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Interview with 'Exile Nation' author Charles Shaw

Charles Shaw has been making news with his book, Exile Nation: Drugs, Prisons, Politics & Spirituality, a potent look at the prison-industrial system from the inside. In Exile Shaw peels back prison walls to detail the layers of institutionalized oppression the U.S. calls both justice and big business. After reading the bleak tale of his time in the system, Mr. Shaw was kind enough to play along and answer our stupid questions.

You were sent to prison for a handful of MDMA tablets. Why did you decide to live a life of crime?

Funny you ask that. If it weren't for the fact that drug possession is a crime, I don't think I'd ever come close to a "criminal lifestyle." The only crimes I have ever committed were for drugs, and only because I was a de facto criminal. When you criminalize someone's lifestyle, you no longer have to give any credence to their political grievances. It's a great way to avoid having to address the larger issues, such as where the drugs are coming from, who's moving them, and why they are there.

Imagine you could write a review to rate your various prison experiences. Which experiences would come out on top, and how many stars would you give each?

I'd give the Cook County Jail in Chicago "Zero Stars." That place is worse than the hourly No-Tell Motels for crackwhores that populate Sunset Blvd. The guys in Guantanamo are living in five star luxury by comparison. I'd give the Stateville processing center, where all prisoners are (you guessed it!) processed into the Illinois prison system "Two Stars." This place is clean and safe, but only because it's brand new and you never come out of your cell. Lastly, the East Moline Correctional Center, where I served out my sentence, was definitely a "Four Star" endeavor in comparison to other prisons in the Illinois system. Because it was Minimum Security and situated on a campus setting, and you got to go outside twice a day, and they had a big library and moderately decent food, it wasn't as bad as it could have been. But don't let that fool you, the place was still pretty scary.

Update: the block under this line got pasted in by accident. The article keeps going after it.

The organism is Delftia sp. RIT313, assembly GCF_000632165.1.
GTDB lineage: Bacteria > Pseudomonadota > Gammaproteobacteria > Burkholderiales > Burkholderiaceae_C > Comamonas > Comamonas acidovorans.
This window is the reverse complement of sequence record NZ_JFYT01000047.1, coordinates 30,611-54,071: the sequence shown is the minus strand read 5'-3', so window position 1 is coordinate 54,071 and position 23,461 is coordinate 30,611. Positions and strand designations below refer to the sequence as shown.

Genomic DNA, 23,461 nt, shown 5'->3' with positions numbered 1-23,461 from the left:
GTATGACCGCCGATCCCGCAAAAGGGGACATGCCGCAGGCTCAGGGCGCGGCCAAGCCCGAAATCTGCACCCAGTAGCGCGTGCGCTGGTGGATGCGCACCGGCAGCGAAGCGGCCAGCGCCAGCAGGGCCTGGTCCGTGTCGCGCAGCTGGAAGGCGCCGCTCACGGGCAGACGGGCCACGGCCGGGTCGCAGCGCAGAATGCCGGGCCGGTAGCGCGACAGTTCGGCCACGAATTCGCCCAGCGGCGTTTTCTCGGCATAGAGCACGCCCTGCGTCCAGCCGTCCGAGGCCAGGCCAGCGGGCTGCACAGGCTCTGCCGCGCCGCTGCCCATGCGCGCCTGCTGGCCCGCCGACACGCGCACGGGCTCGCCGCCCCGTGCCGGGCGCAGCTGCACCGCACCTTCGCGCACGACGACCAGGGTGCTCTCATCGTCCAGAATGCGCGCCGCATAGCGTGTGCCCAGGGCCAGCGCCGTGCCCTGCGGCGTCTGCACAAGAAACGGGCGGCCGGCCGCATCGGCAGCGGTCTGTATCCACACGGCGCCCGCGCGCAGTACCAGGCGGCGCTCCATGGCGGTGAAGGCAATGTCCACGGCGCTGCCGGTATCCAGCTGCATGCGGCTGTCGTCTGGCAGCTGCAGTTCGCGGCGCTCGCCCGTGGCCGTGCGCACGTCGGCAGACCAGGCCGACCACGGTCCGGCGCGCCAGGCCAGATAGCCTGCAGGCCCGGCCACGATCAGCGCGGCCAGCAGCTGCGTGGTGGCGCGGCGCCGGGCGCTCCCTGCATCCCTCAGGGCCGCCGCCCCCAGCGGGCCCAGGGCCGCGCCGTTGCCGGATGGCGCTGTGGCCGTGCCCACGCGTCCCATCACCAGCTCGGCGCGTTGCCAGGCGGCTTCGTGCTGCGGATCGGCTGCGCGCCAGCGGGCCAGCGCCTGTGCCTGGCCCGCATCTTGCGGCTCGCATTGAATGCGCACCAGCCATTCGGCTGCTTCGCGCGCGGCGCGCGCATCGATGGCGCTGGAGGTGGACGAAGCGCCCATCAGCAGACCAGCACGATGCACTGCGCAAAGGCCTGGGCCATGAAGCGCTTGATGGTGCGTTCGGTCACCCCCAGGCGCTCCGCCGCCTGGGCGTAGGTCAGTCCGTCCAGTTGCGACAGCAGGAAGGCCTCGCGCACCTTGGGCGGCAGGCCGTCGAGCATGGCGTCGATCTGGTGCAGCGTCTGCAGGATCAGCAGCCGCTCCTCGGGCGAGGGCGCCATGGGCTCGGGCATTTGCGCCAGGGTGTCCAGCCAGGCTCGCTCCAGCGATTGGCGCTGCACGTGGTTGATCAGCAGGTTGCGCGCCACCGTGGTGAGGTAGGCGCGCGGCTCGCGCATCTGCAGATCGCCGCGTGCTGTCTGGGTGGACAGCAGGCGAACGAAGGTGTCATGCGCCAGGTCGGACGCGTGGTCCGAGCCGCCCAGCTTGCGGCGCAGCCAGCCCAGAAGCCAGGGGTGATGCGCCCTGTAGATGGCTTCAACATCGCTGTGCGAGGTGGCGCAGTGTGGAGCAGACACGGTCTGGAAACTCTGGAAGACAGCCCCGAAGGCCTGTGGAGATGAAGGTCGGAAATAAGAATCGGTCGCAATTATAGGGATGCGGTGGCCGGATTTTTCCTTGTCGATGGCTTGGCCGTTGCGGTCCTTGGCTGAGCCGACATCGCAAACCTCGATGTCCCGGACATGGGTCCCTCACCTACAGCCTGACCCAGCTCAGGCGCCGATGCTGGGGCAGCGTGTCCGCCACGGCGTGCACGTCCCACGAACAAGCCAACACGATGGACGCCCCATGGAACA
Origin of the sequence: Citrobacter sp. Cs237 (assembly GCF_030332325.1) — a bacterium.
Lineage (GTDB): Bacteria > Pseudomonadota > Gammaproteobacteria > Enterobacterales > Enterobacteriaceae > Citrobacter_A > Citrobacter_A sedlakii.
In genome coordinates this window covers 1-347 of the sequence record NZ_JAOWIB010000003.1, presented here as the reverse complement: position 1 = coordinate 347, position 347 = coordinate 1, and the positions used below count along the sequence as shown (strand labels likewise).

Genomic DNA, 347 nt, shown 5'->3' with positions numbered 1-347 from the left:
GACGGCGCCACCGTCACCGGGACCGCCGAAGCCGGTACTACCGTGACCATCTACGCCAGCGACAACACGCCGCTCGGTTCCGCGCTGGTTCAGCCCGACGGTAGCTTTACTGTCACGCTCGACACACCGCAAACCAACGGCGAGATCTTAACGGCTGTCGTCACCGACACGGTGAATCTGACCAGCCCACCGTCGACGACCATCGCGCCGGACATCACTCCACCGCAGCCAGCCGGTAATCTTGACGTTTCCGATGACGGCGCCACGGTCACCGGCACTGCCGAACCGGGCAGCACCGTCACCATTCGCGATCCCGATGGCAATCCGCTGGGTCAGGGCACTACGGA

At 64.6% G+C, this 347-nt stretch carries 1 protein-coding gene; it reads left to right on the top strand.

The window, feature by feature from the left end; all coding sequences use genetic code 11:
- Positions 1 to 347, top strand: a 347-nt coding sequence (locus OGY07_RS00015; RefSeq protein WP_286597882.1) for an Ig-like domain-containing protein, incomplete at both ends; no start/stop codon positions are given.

You write about the dehumanizing nature of prison. Wouldn't prison be less of a deterrent if the walls were clean, the food was decent, and the guards couldn't mistreat you?

Yes, if deterrence was their goal. It's not. They stopped "rehabilitating" prisoners in the 1970s. Today's prison-industrial complex is set up to do one thing and one thing alone, ensure your return. Considering that most prisoners are poor, because the prison system is set up to manage the "unruly underclasses"--what writers like Noam Chomsky and Christian Parenti call "surplus population" or "surplus labor"--most prisoners are worth more in prison than out on the street. When you're locked up, you are worth anywhere from $20,000-$90,000 a year, depending on the type of incarceration you are held under. Contrast that with an unemployed ex-offender who, if he's lucky enough to find a job, can squeeze maybe $12,000 a year out of some simple labor job. More often than not, they are a drain on the system, even though they are legally denied most social services. So no one in government is shedding any tears when people are reincarcerated at a rate of nearly 60% within three years. It's not that ex-offenders want to go back to prison, it's that it's almost inevitable; with no options available to them, most have no choice but to go right back to selling or using drugs.